Astronomers have caught a rare glimpse of a rapidly fading shroud of gas around an aging star. Archival data from the NASA/ESA Hubble Space Telescope reveal that the nebula Hen 3-1357, nicknamed the Stingray nebula, has faded precipitously over just the past two decades. Witnessing such a swift rate of change in a planetary nebula is exceedingly without precedent, researchers say.
Even though the Universe is constantly changing, most processes are too slow to be observed within a human lifespan. However, the Stingray Nebula is now offering scientists a special opportunity to observe a system’s evolution in real time.
Images captured by Hubble in 2016, when compared to Hubble images taken in 1996, show a nebula that has drastically dimmed in brightness and changed shape. Bright blue shells of gas near the centre of the nebula have all but disappeared, and the wavy edges that earned this nebula its aquatic-themed name are virtually gone. The young nebula no longer pops against the black velvet background of the distant Universe.
Researchers discovered unprecedented changes in the light emitted by glowing gas — nitrogen, hydrogen, and oxygen — that are being blasted off by the dying star at the center of the nebula. The oxygen emission, in particular, dropped in brightness by a factor of nearly 1000.
“In most studies, the nebula usually gets bigger,” said Bruce Balick of the University of Washington, USA, who led the new research. “Here, it’s fundamentally changing its shape and getting fainter, and doing so on an unprecedented timescale.”
“Because of Hubble’s optical stability, we are very, very confident that this nebula is changing in brightness,” said team member Martin Guerrero of the Instituto de Astrofísica de Andalucía in Granada, Spain. “That easy to see since, unlike the nebula, all of the other stars in the Hubble image – including a distant companion star – stayed constant in brightness.”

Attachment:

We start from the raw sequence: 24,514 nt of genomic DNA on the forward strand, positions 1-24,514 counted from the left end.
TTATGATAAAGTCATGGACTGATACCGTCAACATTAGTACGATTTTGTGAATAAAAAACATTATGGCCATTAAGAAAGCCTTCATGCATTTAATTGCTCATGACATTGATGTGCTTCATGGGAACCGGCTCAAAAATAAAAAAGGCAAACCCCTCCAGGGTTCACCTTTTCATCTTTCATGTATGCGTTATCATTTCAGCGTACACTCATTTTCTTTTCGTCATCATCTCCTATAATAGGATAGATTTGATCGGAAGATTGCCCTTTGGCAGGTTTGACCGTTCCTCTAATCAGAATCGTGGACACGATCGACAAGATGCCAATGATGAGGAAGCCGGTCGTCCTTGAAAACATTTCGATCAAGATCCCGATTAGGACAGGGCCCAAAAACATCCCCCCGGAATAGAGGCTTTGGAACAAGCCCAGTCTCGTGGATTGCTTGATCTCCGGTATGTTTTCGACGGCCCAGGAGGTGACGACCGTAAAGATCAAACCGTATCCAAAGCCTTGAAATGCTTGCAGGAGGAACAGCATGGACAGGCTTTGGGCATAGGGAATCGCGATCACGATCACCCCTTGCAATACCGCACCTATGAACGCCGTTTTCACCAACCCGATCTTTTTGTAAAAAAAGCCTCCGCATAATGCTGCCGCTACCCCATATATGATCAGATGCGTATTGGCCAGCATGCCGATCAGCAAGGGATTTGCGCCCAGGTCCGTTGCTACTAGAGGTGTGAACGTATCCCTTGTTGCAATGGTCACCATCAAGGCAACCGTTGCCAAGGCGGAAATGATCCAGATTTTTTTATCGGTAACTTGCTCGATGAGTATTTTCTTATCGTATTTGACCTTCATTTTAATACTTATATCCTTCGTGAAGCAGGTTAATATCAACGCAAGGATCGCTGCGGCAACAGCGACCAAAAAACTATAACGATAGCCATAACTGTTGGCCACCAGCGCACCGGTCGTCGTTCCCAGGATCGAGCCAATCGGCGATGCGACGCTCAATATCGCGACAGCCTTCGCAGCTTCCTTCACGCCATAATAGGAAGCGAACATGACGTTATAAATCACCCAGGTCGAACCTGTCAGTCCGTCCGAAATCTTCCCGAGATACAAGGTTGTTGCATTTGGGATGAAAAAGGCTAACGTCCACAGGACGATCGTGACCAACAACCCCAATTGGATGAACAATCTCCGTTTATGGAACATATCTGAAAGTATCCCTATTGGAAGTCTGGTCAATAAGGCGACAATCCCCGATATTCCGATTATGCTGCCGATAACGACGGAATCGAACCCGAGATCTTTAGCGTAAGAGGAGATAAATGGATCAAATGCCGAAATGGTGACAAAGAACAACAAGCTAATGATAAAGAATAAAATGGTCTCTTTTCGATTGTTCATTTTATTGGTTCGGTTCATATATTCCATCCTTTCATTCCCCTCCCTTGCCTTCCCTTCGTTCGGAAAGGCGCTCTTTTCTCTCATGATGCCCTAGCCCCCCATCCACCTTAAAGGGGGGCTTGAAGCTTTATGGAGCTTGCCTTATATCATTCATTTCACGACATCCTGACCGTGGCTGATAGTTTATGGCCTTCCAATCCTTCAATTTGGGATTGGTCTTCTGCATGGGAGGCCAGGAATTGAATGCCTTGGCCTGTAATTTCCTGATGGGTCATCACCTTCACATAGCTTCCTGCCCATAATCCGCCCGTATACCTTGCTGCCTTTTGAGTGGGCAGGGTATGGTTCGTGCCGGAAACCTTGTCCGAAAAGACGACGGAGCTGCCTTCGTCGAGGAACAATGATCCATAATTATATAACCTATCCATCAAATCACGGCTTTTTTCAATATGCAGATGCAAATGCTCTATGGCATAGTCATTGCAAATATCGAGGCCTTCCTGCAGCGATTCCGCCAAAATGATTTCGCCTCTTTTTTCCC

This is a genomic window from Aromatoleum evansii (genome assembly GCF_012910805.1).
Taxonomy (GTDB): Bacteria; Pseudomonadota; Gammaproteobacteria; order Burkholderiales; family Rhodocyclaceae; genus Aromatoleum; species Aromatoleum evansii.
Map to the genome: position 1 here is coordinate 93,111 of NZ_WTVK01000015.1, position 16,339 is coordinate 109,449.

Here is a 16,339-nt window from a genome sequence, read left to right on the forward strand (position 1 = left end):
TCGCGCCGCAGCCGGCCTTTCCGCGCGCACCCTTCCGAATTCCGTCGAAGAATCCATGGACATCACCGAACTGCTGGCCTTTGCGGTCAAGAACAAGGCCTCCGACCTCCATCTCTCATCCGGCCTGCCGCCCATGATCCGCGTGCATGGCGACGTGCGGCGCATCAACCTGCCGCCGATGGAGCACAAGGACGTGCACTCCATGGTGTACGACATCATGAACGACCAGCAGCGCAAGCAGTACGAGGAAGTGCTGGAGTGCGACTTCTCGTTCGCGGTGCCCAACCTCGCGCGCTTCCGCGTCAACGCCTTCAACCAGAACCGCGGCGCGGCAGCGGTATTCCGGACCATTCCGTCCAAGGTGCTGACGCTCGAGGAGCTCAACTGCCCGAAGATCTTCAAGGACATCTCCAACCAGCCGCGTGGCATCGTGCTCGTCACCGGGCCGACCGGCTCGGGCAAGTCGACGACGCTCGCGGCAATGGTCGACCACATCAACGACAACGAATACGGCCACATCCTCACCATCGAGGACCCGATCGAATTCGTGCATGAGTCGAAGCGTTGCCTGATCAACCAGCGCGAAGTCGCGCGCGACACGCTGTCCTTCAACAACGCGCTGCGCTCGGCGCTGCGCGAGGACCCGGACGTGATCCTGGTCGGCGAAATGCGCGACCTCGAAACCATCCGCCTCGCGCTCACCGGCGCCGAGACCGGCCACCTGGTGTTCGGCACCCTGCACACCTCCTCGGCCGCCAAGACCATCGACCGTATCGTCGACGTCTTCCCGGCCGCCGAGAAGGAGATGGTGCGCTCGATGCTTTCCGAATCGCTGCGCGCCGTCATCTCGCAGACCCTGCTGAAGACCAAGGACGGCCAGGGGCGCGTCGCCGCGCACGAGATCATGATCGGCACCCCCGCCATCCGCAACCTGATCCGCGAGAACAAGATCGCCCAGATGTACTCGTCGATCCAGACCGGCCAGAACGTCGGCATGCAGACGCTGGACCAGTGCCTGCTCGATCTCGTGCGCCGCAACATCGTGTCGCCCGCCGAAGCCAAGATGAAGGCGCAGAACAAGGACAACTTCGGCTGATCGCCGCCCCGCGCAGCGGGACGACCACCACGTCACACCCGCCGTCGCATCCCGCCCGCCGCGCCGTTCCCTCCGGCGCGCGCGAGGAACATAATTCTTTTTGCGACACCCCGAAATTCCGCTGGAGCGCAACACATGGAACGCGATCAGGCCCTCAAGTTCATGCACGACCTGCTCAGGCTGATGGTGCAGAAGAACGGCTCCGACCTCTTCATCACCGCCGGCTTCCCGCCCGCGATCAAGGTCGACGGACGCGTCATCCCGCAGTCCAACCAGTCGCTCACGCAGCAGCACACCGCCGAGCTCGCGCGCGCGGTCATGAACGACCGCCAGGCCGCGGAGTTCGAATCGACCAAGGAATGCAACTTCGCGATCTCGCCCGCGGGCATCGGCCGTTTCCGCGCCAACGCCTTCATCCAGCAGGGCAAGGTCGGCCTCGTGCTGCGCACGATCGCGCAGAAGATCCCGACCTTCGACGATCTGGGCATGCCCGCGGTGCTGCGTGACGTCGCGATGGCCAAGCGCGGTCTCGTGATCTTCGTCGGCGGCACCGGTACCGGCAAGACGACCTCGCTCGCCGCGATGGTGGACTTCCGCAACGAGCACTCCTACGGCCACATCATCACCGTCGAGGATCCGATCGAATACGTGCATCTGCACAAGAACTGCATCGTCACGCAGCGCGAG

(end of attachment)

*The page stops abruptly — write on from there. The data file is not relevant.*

The researchers note that while speculating on causes for this surprising finding, it’s important to explore the properties of the dying star at the centre of the Stingray nebula, which influences the structure and brightness of the nebula.
A 2016 study by Nicole Reindl of the University of Leicester, UK, and a team of international researchers, also using Hubble data, noted that the star at the centre of the Stingray nebula, SAO 244567, is special in its own right.
Observations from 1971 to 2002 showed the temperature of the star skyrocketing to almost ten times hotter than the surface of our Sun. Reindl speculates the temperature jump was caused by a brief flash of helium fusion that occurred outside the core of the central star. After that the star began to cool again, returning to its previous stage of stellar evolution.
The team studying the rapid fading of the Stingray nebula can only speculate at this time what’s in store for the future of this young nebula.
- Bruce Balick, The Fall of the Youngest Planetary Nebula, Hen3-1357. arXiv:2009.01701 [astro-ph.SR]